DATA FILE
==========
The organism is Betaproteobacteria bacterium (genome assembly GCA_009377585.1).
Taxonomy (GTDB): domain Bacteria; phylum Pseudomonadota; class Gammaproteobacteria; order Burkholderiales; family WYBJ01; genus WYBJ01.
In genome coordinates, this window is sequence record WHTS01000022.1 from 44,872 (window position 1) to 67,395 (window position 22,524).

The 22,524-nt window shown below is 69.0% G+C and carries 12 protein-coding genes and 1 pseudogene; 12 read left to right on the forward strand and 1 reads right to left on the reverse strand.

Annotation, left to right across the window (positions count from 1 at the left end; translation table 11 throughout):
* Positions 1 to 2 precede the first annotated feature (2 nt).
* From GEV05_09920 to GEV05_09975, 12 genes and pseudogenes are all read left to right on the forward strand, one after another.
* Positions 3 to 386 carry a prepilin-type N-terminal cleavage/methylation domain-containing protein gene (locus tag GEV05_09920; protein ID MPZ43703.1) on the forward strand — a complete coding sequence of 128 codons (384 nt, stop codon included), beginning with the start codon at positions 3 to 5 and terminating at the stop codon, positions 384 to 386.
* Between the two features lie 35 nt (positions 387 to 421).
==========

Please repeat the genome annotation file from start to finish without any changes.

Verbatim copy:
The organism is Betaproteobacteria bacterium (genome assembly GCA_009377585.1).
Taxonomy (GTDB): domain Bacteria; phylum Pseudomonadota; class Gammaproteobacteria; order Burkholderiales; family WYBJ01; genus WYBJ01.
In genome coordinates, this window is sequence record WHTS01000022.1 from 44,872 (window position 1) to 67,395 (window position 22,524).

The 22,524-nt window shown below is 69.0% G+C and carries 12 protein-coding genes and 1 pseudogene; 12 read left to right on the forward strand and 1 reads right to left on the reverse strand.

Annotation, left to right across the window (positions count from 1 at the left end; translation table 11 throughout):
* Positions 1 to 2 precede the first annotated feature (2 nt).
* From GEV05_09920 to GEV05_09975, 12 genes and pseudogenes are all read left to right on the forward strand, one after another.
* Positions 3 to 386 carry a prepilin-type N-terminal cleavage/methylation domain-containing protein gene (locus tag GEV05_09920; protein ID MPZ43703.1) on the forward strand — a complete coding sequence of 128 codons (384 nt, stop codon included), beginning with the start codon at positions 3 to 5 and terminating at the stop codon, positions 384 to 386.
* Between the two features lie 35 nt (positions 387 to 421).